With the growth of derivatives and cross-border banking, the risk profile has undergone a change. Market risk has become more important than credit risk, and off-balance sheet items have become a cause of concern for supervisors. The distinction between banks and their subsidiaries, investment banks, nonbanks, insurance companies, and financial institutions is getting blurred. This requires, as Artopoeus rightly stressed, a shift of emphasis in supervisory strategy and adoption of new tools from quantitative to a more quality-oriented kind of supervision.

A reference was also made to financial conglomerates. Supervision of financial conglomerates is posing a serious challenge to banking supervisors. Banks have set up securities companies, mutual funds, factoring companies, and stock brokering subsidiaries. Although regulations on arm’s-length relationships and legal separation exist, in times of serious problems, the banking entity is invariably expected to bail out the subsidiary either through soft loans or temporary financing. It is increasingly difficult to make firewalls effective between the banking entity and its subsidiary/affiliate in times of crisis. Here again, there are generally two regulators involved—the banking regulator and the securities regulator—and conflicts between them can arise.

Besides improving the competence of the supervisors for evaluating risks and risk control mechanisms in supervised banks and financial institutions, the need for national supervisors to coordinate with their counterparts in other countries has become essential. I endorse Artopoeus’s views on the pioneering work done by the Basle Committee in promoting the cause of international bank supervisory cooperation.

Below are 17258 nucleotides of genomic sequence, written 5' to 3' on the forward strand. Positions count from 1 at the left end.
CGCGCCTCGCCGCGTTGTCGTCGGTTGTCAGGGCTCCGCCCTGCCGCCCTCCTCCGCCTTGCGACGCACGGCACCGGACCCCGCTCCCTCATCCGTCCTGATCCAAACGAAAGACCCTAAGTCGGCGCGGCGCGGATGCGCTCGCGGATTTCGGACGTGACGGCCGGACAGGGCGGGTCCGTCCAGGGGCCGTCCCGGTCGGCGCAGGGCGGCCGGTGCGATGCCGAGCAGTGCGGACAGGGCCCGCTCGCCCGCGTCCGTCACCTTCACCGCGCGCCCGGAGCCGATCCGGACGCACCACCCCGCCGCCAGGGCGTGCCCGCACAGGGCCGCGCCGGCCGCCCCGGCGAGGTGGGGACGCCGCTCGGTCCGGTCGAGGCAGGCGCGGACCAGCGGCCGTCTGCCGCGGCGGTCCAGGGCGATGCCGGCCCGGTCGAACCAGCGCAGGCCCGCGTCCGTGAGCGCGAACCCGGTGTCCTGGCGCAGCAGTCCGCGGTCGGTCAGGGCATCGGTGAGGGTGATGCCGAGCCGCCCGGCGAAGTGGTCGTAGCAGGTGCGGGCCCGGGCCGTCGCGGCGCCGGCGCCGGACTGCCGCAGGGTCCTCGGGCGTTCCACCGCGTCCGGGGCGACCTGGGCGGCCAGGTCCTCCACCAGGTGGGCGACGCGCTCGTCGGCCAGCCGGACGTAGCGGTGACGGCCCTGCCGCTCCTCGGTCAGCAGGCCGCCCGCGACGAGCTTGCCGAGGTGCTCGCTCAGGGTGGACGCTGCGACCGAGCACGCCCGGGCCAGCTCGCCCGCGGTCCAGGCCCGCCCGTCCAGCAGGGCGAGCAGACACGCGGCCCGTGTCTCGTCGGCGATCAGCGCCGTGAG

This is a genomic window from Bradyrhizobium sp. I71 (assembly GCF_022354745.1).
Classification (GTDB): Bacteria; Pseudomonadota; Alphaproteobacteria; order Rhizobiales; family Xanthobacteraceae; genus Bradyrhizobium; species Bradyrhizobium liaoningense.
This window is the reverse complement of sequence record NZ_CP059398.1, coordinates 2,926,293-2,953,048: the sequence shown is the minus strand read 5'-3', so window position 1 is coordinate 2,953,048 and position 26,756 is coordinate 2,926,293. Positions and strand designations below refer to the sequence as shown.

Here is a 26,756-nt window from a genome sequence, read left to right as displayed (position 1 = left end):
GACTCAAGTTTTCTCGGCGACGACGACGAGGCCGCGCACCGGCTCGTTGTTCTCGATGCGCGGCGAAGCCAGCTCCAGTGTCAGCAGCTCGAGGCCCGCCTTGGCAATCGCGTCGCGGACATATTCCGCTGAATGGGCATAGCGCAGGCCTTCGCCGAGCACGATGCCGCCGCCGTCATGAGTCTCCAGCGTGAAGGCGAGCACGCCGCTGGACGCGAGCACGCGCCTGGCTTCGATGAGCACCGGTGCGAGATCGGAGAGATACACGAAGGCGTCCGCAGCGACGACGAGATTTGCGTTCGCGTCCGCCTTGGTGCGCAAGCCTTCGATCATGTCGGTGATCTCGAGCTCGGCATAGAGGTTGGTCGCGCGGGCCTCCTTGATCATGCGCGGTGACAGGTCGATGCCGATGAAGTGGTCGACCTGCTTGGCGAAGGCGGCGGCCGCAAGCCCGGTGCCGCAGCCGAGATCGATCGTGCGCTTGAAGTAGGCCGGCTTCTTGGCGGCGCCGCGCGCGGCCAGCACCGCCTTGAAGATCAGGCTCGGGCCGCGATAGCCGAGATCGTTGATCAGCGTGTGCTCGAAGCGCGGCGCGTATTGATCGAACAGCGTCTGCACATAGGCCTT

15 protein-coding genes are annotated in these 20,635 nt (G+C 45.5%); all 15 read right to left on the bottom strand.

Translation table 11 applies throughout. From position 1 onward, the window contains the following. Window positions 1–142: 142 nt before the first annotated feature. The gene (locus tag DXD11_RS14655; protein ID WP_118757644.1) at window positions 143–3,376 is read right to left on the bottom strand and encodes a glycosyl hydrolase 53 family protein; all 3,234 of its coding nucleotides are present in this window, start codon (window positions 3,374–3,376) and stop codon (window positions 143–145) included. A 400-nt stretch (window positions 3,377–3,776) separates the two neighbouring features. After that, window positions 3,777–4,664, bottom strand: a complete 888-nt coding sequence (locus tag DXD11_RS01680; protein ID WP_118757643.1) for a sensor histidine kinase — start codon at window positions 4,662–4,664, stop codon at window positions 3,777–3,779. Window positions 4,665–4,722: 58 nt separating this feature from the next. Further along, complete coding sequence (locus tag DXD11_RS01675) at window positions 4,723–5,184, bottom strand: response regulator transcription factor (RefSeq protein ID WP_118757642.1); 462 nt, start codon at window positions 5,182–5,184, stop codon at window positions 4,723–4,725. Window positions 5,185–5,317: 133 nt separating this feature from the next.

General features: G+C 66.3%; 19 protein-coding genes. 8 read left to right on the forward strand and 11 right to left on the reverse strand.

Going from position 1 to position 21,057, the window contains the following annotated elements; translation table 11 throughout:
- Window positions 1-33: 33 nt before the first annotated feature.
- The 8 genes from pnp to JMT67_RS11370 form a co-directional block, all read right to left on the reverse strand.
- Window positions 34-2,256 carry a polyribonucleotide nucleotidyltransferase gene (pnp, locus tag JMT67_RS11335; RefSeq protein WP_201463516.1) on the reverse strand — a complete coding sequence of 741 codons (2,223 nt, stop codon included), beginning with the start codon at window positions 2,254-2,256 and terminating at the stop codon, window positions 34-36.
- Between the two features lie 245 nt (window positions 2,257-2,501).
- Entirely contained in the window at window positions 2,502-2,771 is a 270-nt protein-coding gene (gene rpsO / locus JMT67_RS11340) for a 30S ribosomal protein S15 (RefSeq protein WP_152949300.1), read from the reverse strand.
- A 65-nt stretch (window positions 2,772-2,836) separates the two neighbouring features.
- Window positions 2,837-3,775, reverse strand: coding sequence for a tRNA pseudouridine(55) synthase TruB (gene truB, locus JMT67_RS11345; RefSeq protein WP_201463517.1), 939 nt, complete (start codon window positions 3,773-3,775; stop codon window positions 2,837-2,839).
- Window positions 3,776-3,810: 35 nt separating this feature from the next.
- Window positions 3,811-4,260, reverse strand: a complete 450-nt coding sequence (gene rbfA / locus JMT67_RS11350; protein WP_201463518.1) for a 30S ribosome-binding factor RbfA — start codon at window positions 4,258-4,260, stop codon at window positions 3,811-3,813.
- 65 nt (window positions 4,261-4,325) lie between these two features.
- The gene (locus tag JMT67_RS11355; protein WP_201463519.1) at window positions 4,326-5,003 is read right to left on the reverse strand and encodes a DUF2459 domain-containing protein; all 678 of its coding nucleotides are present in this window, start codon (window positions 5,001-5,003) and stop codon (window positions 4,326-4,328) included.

In conclusion, I believe that the explosive expansion and innovation in the financial activities, riding the back of modern technology and communications network, has given rise to more opportunities than threats. As such, regulators and supervisors should rise to the challenge by becoming more vigilant, and yet more responsive to the changed environment. I would also add that, whereas Artopoeus focused on the growing market risks facing supervisors, credit risk also remains a formidable concern (see Chapter 17). In my opinion, credit risk will continue to be a very important supervisory concern. The prudential norms of capital adequacy, asset classification, income recognition, and provisioning, developed over years of research, have stood the test of time, and the BIS is continuously updating and evolving new risk-measuring instruments. Moreover, the Basle Committees on Banking Supervision are continuously debating these emerging concerns.

The reality is that markets will be always ahead of supervisory technique, and the players will continue to get more attention than the umpires. The whole effort has to be to ensure that the gaps do not widen. I think as supervisors we should be more concerned that banks undertake only those jobs that they are equipped to handle and whose risks they can measure. There are no short answers or shortcuts to supervision. The future will continue to pose challenges. The focus must shift to more internal rather than external supervision. BIS will have to strengthen, as Carl-Johan Lindgren mentioned yesterday, corporate governance, internal controls and systems, and disclosure norms. The on-site and off-site monitoring has its time limitations. The data of even one previous quarter become old. Keeping in mind the volume of transactions involved and their attendant risks, new instruments of supervision need to be devised, including tightening existing norms and building new market intelligence mechanisms.